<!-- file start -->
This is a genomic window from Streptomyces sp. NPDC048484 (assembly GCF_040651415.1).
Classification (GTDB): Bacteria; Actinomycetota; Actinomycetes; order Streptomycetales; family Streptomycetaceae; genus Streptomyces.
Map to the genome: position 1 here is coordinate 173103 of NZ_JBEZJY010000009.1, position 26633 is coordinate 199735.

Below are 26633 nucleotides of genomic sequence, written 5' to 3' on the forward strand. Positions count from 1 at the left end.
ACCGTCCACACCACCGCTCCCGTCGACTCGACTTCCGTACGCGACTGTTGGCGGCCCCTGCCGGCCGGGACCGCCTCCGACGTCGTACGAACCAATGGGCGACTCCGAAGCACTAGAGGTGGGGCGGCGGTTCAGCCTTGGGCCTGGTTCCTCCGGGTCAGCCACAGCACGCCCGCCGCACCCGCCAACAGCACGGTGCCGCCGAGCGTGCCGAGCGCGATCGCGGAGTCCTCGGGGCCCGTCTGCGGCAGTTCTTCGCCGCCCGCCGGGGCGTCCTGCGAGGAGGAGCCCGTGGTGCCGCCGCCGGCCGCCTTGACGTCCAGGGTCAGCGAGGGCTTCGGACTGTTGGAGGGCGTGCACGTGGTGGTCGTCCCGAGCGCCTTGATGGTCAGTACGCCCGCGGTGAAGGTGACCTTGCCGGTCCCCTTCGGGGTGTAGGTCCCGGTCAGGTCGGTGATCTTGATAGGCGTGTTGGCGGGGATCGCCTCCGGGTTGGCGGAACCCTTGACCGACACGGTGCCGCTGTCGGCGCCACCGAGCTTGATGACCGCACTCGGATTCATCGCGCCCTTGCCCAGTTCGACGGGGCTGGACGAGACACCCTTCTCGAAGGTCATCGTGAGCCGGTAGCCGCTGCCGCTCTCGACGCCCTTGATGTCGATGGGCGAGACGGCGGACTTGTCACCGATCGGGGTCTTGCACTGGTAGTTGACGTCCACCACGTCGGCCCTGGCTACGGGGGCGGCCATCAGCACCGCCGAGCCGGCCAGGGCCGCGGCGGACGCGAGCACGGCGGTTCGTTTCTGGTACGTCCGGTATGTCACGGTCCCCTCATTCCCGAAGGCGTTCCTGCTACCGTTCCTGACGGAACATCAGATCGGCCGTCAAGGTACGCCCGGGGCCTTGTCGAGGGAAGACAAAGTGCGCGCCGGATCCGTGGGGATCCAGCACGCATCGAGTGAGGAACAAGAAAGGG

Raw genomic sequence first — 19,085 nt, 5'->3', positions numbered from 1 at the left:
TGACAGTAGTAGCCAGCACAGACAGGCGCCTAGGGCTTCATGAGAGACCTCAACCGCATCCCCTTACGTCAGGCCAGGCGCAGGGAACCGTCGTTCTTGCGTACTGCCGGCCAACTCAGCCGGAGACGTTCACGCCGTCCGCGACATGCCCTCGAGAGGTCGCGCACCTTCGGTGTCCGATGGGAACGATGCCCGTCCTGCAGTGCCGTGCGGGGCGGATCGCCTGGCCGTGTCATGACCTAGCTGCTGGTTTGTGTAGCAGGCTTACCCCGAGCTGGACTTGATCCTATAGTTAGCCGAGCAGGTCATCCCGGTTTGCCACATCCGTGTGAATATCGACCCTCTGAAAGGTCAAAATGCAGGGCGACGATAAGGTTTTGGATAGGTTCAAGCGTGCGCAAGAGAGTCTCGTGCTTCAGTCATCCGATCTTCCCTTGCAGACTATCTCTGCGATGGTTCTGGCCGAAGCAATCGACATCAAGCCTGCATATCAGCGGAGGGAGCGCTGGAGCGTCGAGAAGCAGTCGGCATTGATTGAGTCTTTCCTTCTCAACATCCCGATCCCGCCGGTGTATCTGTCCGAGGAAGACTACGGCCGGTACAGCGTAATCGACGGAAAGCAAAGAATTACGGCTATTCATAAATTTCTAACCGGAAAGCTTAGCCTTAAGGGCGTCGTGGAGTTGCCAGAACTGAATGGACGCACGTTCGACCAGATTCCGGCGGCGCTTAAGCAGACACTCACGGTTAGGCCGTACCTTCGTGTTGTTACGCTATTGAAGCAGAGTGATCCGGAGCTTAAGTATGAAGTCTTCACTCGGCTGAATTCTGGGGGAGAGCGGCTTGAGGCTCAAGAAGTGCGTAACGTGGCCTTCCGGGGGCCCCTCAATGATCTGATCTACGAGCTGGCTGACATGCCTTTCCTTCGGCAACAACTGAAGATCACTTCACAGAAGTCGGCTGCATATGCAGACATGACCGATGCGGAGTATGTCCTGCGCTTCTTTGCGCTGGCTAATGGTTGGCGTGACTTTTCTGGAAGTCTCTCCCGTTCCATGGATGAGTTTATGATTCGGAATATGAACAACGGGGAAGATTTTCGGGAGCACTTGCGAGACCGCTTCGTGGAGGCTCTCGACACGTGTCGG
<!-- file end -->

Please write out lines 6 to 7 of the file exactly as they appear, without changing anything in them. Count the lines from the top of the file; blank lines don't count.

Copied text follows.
Raw genomic sequence first — 19,085 nt, 5'->3', positions numbered from 1 at the left:
TGACAGTAGTAGCCAGCACAGACAGGCGCCTAGGGCTTCATGAGAGACCTCAACCGCATCCCCTTACGTCAGGCCAGGCGCAGGGAACCGTCGTTCTTGCGTACTGCCGGCCAACTCAGCCGGAGACGTTCACGCCGTCCGCGACATGCCCTCGAGAGGTCGCGCACCTTCGGTGTCCGATGGGAACGATGCCCGTCCTGCAGTGCCGTGCGGGGCGGATCGCCTGGCCGTGTCATGACCTAGCTGCTGGTTTGTGTAGCAGGCTTACCCCGAGCTGGACTTGATCCTATAGTTAGCCGAGCAGGTCATCCCGGTTTGCCACATCCGTGTGAATATCGACCCTCTGAAAGGTCAAAATGCAGGGCGACGATAAGGTTTTGGATAGGTTCAAGCGTGCGCAAGAGAGTCTCGTGCTTCAGTCATCCGATCTTCCCTTGCAGACTATCTCTGCGATGGTTCTGGCCGAAGCAATCGACATCAAGCCTGCATATCAGCGGAGGGAGCGCTGGAGCGTCGAGAAGCAGTCGGCATTGATTGAGTCTTTCCTTCTCAACATCCCGATCCCGCCGGTGTATCTGTCCGAGGAAGACTACGGCCGGTACAGCGTAATCGACGGAAAGCAAAGAATTACGGCTATTCATAAATTTCTAACCGGAAAGCTTAGCCTTAAGGGCGTCGTGGAGTTGCCAGAACTGAATGGACGCACGTTCGACCAGATTCCGGCGGCGCTTAAGCAGACACTCACGGTTAGGCCGTACCTTCGTGTTGTTACGCTATTGAAGCAGAGTGATCCGGAGCTTAAGTATGAAGTCTTCACTCGGCTGAATTCTGGGGGAGAGCGGCTTGAGGCTCAAGAAGTGCGTAACGTGGCCTTCCGGGGGCCCCTCAATGATCTGATCTACGAGCTGGCTGACATGCCTTTCCTTCGGCAACAACTGAAGATCACTTCACAGAAGTCGGCTGCATATGCAGACATGACCGATGCGGAGTATGTCCTGCGCTTCTTTGCGCTGGCTAATGGTTGGCGTGACTTTTCTGGAAGTCTCTCCCGTTCCATGGATGAGTTTATGATTCGGAATATGAACAACGGGGAAGATTTTCGGGAGCACTTGCGAGACCGCTTCGTGGAGGCTCTCGACACGTGTCGG